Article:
This preview shows pages 1–7. Sign up to view the full content.
Introduction
Fundamental Theorem of
Arithmetic
Discrete Mathematics
Andrei Bulatov
This preview has intentionally blurred sections. Sign up to view the full version.
View Full Document Discrete Mathematics – Fundamental Theorem of Arithmetic
322
Previous Lecture
Common divisors
The greatest common divisor
Euclidean algorithm
Discrete Mathematics – Fundamental Theorem of Arithmetic
323
More Primes
Prime numbers have some very special properties with respect to
division
Properties of primes
.
(1)
If
a,b are integers and
p
is prime such that
p  ab then
p  a
or p  b.
(2)
Let
be an integer for
1
≤
i
≤
n,
and
p
is prime and
then
for
some
1
≤
i
≤
n
i
a
n
2
1
a
a
a

p
K
i
a

p
This preview has intentionally blurred sections. Sign up to view the full version.
View Full Document Discrete Mathematics – Fundamental Theorem of Arithmetic
324
The Fundamental Theorem of Arithmetic
Theorem
.
Every integer
n > 1
can be represented as a product of primes
uniquely, up to the order of the primes.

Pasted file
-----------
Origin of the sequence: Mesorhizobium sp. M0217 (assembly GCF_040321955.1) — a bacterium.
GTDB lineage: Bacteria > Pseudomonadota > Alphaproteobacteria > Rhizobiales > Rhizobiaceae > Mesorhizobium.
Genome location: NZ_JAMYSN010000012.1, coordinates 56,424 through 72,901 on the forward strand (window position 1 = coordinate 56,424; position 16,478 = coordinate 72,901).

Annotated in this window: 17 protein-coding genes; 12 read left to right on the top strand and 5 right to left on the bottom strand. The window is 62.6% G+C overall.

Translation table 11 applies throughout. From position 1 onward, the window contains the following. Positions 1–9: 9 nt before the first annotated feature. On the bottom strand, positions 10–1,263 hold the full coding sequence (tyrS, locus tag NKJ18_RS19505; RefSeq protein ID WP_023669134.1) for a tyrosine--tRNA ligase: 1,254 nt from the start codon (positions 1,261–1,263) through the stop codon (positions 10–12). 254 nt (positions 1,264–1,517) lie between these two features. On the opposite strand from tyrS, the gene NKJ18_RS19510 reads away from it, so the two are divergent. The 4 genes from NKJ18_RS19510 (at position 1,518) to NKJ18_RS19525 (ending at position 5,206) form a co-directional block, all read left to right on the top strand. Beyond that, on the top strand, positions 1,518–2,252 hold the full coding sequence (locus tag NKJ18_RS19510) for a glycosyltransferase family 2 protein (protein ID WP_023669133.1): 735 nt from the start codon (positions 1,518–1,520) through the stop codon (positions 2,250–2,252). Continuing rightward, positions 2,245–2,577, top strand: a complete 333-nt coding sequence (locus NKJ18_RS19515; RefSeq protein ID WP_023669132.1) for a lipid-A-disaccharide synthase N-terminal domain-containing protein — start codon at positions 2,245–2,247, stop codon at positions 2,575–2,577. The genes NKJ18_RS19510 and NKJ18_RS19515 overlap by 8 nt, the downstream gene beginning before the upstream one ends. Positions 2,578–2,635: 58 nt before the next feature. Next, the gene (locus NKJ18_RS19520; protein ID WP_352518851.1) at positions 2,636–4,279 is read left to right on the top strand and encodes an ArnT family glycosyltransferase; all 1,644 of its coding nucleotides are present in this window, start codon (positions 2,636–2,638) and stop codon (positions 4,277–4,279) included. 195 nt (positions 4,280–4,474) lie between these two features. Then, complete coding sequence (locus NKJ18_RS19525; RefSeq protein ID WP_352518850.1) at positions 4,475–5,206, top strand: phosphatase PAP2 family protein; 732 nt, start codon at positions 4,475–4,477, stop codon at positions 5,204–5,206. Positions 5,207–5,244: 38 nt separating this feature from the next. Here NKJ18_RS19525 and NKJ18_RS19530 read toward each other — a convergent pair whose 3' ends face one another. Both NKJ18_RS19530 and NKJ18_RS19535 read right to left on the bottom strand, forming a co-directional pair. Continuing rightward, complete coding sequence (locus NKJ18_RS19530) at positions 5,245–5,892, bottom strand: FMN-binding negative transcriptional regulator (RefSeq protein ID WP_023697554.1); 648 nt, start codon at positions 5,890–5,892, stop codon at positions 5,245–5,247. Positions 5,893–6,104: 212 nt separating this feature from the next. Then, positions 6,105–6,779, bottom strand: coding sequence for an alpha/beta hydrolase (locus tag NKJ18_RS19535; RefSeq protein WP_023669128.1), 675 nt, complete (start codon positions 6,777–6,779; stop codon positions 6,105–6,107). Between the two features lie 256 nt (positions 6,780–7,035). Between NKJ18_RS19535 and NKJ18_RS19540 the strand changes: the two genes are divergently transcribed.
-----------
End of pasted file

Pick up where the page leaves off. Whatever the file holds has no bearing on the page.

Proof
.
Existence
By contradiction.
Suppose that there is an
n > 1 that cannot be
represented as a product of primes,
and let
m
be the smallest
such number.
m
is not prime, therefore
m = st for some
s
and t
But then
s
and
t
can be written as products of primes, because
s < m
and
t < m.
Therefore
m
is a product of primes
Discrete Mathematics – Fundamental Theorem of Arithmetic
325
Example
Find the prime factorization of
980,220
This preview has intentionally blurred sections. Sign up to view the full version.
View Full Document Discrete Mathematics – Fundamental Theorem of Arithmetic
326
Least Common Multiple
A positive integer
This is the end of the preview. Sign up
to
access the rest of the document.
This note was uploaded on 10/14/2011 for the course MACM 101 taught by Professor Pearce during the Spring '08 term at Simon Fraser.
 Spring '08
 PEARCE

Click to edit the document details